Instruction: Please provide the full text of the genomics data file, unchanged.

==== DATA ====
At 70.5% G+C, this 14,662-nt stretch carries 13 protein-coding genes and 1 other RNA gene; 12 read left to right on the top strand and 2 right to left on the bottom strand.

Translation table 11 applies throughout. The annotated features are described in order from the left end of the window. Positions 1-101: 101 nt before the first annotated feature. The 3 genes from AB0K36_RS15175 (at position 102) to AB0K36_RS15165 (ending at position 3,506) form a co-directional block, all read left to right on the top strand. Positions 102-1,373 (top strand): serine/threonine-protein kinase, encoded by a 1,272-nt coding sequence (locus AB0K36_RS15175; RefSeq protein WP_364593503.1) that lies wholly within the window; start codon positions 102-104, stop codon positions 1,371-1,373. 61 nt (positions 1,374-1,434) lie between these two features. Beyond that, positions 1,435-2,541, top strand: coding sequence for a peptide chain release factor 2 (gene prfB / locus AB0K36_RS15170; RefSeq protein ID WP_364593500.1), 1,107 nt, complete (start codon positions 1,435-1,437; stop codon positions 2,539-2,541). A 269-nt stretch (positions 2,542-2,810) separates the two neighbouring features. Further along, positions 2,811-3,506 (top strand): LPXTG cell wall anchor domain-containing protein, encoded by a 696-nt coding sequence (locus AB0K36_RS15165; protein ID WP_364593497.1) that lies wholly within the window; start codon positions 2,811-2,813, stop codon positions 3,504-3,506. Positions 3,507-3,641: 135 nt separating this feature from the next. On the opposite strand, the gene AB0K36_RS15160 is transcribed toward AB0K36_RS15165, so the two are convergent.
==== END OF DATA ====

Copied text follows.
At 70.5% G+C, this 14,662-nt stretch carries 13 protein-coding genes and 1 other RNA gene; 12 read left to right on the top strand and 2 right to left on the bottom strand.

Translation table 11 applies throughout. The annotated features are described in order from the left end of the window. Positions 1-101: 101 nt before the first annotated feature. The 3 genes from AB0K36_RS15175 (at position 102) to AB0K36_RS15165 (ending at position 3,506) form a co-directional block, all read left to right on the top strand. Positions 102-1,373 (top strand): serine/threonine-protein kinase, encoded by a 1,272-nt coding sequence (locus AB0K36_RS15175; RefSeq protein WP_364593503.1) that lies wholly within the window; start codon positions 102-104, stop codon positions 1,371-1,373. 61 nt (positions 1,374-1,434) lie between these two features. Beyond that, positions 1,435-2,541, top strand: coding sequence for a peptide chain release factor 2 (gene prfB / locus AB0K36_RS15170; RefSeq protein ID WP_364593500.1), 1,107 nt, complete (start codon positions 1,435-1,437; stop codon positions 2,539-2,541). A 269-nt stretch (positions 2,542-2,810) separates the two neighbouring features. Further along, positions 2,811-3,506 (top strand): LPXTG cell wall anchor domain-containing protein, encoded by a 696-nt coding sequence (locus AB0K36_RS15165; protein ID WP_364593497.1) that lies wholly within the window; start codon positions 2,811-2,813, stop codon positions 3,504-3,506. Positions 3,507-3,641: 135 nt separating this feature from the next. On the opposite strand, the gene AB0K36_RS15160 is transcribed toward AB0K36_RS15165, so the two are convergent.